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About 1,000 rubber ducks fall from the 128 bridge into the Occoquan River at Duck Splash. The event benefitted Patriots for Disabled Divers, with about $4,000 raised this year.

Thirteen isn’t always an unlucky number.

Last Sunday, the 13th Duck Splash in Occoquan was the most successful the town has seen, as participants crowded the town’s dock, waiting for one of the slowest races around.

“This was one of our most successful Duck Splash races in the 13 years we've been doing it,” said Mayor Earnie Porta.

After awarding $1,000 in prizes, the event raised about $4,000 for the nonprofit Patriots for Disabled Divers, which uses scuba as a therapeutic tool for wounded warriors.

“That will fund four divers in the program to get full Open Water dive certification,” said Porta, who is also president of the nonprofit. “I'm grateful to everyone who supported the event and to the volunteers who helped make it happen.”

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Participants line the dock at Occoquan for the 13th Duck Splash, to benefit Patriots for Disabled Divers, a local nonprofit that heals through SCUBA. A $5 ticket brought the chance to win $500, and more than 1,000 ducks were sponsored.

After a loud crowd countdown, Occoquan Police released a tarp containing 1,000 rubber ducks from the Route 123 Bridge. The ducks splashed into the river, and then, quite slowly, drifted downstream toward the other end of the bridge. After about 10 minutes, the first 10 ducks to cross the line were scooped out for the announcement of winners.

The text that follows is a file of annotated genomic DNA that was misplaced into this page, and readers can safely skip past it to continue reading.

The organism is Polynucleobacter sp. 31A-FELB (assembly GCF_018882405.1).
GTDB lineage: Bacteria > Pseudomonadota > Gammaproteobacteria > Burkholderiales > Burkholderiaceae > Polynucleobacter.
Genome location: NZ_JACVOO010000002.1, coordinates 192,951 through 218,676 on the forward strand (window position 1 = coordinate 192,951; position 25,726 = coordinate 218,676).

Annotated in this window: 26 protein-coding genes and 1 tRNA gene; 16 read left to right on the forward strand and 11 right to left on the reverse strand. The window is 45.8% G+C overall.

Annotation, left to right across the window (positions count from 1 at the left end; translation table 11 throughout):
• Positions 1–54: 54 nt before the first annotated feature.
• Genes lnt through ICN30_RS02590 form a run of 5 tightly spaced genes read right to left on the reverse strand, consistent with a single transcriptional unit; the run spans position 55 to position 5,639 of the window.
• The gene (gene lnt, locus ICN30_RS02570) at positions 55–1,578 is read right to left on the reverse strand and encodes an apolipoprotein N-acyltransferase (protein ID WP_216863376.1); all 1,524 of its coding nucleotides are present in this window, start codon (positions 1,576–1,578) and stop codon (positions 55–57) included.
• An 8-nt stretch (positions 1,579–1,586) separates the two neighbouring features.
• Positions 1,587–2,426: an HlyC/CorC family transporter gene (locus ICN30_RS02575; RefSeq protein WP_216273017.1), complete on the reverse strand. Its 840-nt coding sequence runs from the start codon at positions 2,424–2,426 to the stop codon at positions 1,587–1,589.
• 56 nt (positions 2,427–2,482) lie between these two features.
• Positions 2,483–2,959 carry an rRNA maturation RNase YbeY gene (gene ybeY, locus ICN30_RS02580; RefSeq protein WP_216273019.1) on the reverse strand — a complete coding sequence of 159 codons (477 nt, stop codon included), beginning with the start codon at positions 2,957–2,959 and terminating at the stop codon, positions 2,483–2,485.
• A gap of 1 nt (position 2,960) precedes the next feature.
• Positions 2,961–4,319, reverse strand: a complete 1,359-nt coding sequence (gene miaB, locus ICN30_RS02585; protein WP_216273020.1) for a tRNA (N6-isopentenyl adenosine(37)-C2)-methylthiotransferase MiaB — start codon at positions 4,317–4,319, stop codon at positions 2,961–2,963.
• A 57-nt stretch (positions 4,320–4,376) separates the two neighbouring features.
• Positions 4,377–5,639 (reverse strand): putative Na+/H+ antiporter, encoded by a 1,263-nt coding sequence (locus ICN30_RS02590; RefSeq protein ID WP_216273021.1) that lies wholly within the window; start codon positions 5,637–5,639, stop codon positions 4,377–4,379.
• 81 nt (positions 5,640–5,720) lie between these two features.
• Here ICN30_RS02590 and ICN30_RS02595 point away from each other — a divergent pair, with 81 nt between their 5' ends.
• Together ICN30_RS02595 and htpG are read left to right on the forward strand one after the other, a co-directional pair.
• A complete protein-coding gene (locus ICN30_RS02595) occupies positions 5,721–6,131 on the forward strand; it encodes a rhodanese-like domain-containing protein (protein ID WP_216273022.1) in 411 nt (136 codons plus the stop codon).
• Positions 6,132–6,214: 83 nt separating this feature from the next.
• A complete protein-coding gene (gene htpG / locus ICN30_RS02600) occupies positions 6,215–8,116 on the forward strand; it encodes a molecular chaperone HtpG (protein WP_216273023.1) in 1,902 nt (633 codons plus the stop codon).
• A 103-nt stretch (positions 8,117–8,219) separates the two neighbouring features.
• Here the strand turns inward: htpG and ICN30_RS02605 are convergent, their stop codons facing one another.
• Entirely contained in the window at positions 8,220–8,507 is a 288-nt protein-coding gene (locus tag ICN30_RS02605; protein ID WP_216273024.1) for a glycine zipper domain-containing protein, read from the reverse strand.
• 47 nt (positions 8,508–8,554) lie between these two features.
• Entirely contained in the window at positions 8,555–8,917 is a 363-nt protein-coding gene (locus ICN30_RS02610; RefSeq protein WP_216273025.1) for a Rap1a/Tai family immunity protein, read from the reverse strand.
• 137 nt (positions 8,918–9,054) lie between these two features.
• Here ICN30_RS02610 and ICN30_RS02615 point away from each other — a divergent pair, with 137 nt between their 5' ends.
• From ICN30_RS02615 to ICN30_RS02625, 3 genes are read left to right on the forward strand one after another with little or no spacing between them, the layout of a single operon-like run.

At the nearby Patriot Scuba, the waterfront dive shop where the nonprofit started 11 years ago, Merial Currer said the nonprofit is a group of divers dedicated to bringing the joy and therapeutic benefits of scuba to people with disabilities.

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Barb Porta watches 1,000 rubber ducks approach the finish line at the 13th Duck Splash in Occoquan on Sunday. The event raised $4,000 for the local nonprofit Patriots for Disabled Divers.

“We train disabled vets that have a disability rating of 30 percent or greater, at no cost to them. It helps with PTSD, and we even train quadriplegic divers,” Currer said.

“It’s amazing – especially the folks with PTSD. A Johns Hopkins study several years ago … saw how it quiets PTSD while they’re underwater, and they see residual effects for several days – all the noise stops about what I’m doing, and I don’t have all that other stress out there.”

The Duck Splash was one of several events last weekend and this weekend for Discover Occoquan.

Events this weekend include stand-up paddleboard and kayak races along the Occoquan River on Saturday starting at 10 a.m. The races can be seen from the Riverwalk behind Mamie Davis Park. Festivities wrap up Saturday evening with a beer garden from 4-9 p.m. and concerts from Up All Night from 4-6 p.m. and Time Warp Rock from 7-9 p.m.

Rosemary Harnett, who just moved to Occoquan last year, sponsored four ducks, for $5 each, and was thrilled to learn she won $100 Sunday.

“This is my first Duck Splash,” Harnett said, “and I love the town, and want to participate in all the activities they’re doing, so having won on top of all that – I was just happy to be here.”

Harnett is not the only lucky duck. That would also include the disabled veterans who learn a calming lifestyle that diving brings.

Paul Lara covers the military beat. Reach him at


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